This week, New Times reported that, per the rental website Apartment List, the majority of millennials haven't been able to buy a home before turning 30. And nearly 20 percent of millennials surveyed say they expect to be lifelong renters.
Forget "forever alone." Millennials are forever living at home. Before you say something ridiculous about how buying too much avocado toast or coffee is the source of millennials' problems, don't.
Often, these studies are like that aunt who gets tipsy at family gatherings and likes to rub it in that you're still single, living at home, not making enough money, and filling out your jeans a little too much. But they tell a familiar story we've heard time and again and will likely continue hearing until Miami sinks into the Atlantic: We have a serious affordability problem.
Here are five examples of Miami's housing crisis.
Miami has one of the lowest homeownership rates in the U.S. Ask people to name the nation's most expensive housing markets, and you’ll probably get New York City, Los Angeles, or the San Francisco Bay Area.
That’s true, but Miami also tops the list. According to a report by the home services website Porch.com, the homeownership rate in Miami is the third-lowest in the U.S., behind only Newark and Jersey City in New Jersey.
Thousands of residents are vulnerable to eviction. Nearly a half-million renters call Miami-Dade County home, but thousands of them are facing eviction because of job loss and financial hardship wrought by the coronavirus pandemic. While county and federal moratoriums on evictions have provided some protections, the Miami Herald reports that landlords in Miami-Dade have filed for more than 5,800 residential evictions since September 1. And between March 13, 2020, and February 5, 2021, a total of 2,571 writs of possession — the legal term for a final court order that returns control of a residence to the landlord — were filed in the county.
Miami-Dade's ban on commercial evictions is set to expire next month. The federal moratorium on some residential evictions is set to expire at the end of March, as well.
Miami has the dubious distinction of being the most rent-burdened city in the U.S. You know a place is shamefully expensive when a federally backed mortgage lender says it is. In 2019, Freddie Mae ranked cities' affordability and came to the predictable conclusion: Miami is the least-affordable city in America, followed by San Diego, New York, Los Angeles, and Orlando.
Miami is home to the most rent-burdened people in the U.S., meaning residents here pay more than 30 percent of their annual income on housing. You know the rest. Locals are no match for gentrified neighborhoods, and low- and middle-income renters are fighting for housing against millionaires and developers. Wages are abysmal, and even when they increase, soaring housing prices always win the race.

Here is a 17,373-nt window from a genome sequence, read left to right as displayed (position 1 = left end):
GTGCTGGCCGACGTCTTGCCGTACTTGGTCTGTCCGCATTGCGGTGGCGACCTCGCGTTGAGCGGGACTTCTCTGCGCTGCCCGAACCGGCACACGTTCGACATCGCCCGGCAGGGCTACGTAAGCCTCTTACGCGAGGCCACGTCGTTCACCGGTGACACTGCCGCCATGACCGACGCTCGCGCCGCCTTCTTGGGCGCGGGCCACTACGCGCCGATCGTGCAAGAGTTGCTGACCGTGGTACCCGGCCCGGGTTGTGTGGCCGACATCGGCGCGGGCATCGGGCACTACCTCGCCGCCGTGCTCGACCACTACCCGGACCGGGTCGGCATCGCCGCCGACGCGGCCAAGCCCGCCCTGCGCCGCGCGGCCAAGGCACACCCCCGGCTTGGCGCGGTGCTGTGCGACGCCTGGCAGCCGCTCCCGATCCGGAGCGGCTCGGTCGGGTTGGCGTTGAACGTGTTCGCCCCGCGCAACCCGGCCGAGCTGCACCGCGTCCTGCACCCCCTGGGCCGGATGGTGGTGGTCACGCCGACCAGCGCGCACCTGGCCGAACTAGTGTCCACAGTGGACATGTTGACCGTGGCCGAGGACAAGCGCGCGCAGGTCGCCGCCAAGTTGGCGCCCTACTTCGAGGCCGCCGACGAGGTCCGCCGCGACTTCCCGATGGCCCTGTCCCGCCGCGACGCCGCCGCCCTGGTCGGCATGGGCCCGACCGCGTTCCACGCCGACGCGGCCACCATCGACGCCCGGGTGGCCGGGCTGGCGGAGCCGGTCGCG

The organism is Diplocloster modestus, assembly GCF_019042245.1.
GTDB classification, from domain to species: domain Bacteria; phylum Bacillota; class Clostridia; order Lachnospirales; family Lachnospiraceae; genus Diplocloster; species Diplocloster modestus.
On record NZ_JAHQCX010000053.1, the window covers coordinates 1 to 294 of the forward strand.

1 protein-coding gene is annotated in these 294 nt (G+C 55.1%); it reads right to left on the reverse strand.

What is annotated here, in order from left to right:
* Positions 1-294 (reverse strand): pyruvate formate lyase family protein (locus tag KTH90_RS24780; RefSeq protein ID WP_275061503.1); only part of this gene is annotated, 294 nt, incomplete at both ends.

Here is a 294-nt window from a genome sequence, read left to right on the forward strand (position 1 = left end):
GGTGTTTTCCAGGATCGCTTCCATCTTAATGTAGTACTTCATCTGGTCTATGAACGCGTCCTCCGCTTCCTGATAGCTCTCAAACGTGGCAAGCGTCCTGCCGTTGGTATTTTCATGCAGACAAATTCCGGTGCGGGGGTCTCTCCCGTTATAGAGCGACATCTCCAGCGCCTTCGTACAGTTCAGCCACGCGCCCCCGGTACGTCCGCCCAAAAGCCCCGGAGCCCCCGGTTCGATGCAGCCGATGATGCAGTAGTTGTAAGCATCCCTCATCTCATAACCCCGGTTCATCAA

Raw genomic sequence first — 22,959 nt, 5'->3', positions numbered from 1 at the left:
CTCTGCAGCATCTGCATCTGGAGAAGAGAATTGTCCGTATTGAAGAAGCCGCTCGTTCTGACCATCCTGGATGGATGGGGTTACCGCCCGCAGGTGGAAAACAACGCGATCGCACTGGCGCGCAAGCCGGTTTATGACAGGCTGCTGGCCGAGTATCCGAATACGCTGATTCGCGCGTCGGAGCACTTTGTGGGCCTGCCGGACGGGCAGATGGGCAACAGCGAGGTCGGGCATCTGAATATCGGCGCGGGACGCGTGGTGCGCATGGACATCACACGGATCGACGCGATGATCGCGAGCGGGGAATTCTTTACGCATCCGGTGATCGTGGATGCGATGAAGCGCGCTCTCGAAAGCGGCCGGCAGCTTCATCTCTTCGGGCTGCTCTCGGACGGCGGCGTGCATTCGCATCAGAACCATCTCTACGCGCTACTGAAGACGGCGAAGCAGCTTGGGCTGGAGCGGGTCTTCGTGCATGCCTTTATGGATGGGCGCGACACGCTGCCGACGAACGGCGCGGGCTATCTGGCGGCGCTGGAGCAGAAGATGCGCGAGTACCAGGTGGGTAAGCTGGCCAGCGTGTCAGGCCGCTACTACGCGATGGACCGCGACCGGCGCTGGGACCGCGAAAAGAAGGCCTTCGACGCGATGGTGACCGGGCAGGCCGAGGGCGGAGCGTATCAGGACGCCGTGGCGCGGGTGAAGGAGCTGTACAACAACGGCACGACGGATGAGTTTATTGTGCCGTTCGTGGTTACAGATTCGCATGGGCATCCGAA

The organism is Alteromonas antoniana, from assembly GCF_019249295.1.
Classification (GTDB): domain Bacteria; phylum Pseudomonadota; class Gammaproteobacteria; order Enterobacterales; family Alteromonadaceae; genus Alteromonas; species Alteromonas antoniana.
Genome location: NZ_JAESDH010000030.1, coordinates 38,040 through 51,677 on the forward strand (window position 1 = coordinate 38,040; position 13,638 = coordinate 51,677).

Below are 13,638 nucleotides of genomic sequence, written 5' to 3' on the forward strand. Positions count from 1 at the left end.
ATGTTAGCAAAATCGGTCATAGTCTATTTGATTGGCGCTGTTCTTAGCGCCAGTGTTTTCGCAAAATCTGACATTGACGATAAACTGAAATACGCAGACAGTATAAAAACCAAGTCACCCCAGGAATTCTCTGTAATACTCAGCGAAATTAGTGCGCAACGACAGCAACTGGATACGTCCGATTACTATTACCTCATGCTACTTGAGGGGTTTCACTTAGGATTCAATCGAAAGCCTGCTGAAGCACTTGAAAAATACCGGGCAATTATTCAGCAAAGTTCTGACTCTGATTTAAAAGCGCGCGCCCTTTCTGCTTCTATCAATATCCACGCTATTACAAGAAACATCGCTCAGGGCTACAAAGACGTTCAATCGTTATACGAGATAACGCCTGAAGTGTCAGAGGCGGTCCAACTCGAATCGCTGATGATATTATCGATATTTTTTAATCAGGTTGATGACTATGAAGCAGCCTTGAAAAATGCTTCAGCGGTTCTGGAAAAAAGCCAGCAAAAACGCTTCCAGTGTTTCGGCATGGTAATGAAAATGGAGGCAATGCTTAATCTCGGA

Proposals for affordable or workforce housing often fail. In 2016, former Miami-Dade County Commissioner Barbara Jordan proposed an ordinance requiring developers to incorporate workforce housing — apartments within the financial reach of middle-class workers like teachers, nurses, and police — into any project larger than 20 units.
Jordan argued that the proposal would bring housing relief to Miami-Dade County. But wealthy cities like Aventura and Sunny Isles Beach pushed back. A representative of the Builders Association of South Florida told New Times that the idea was laudable but didn't provide enough incentives to developers.
Ultimately, the proposal wasn't approved.
Most Miamians have little to no savings. A 2016 study by the nonprofit think tank Corporation for Enterprise Development found that the vast majority of Miami's Black and Latino population — 74 percent — live in "liquid asset poverty," a term that describes not having enough savings to cover basic life expenses for three months.
According to the study, white people in Miami make $11,728 more per year than white people nationwide. But Black Miamians make $14,388 less than Blacks nationwide. The city's Asian and Latino populations make $6,101 and $13,910 less per year than national averages, respectively.
A separate study from 2014 estimated that the average Miami resident was able to save only $18 a month.
Seems as though the more things change, the more they stay the same.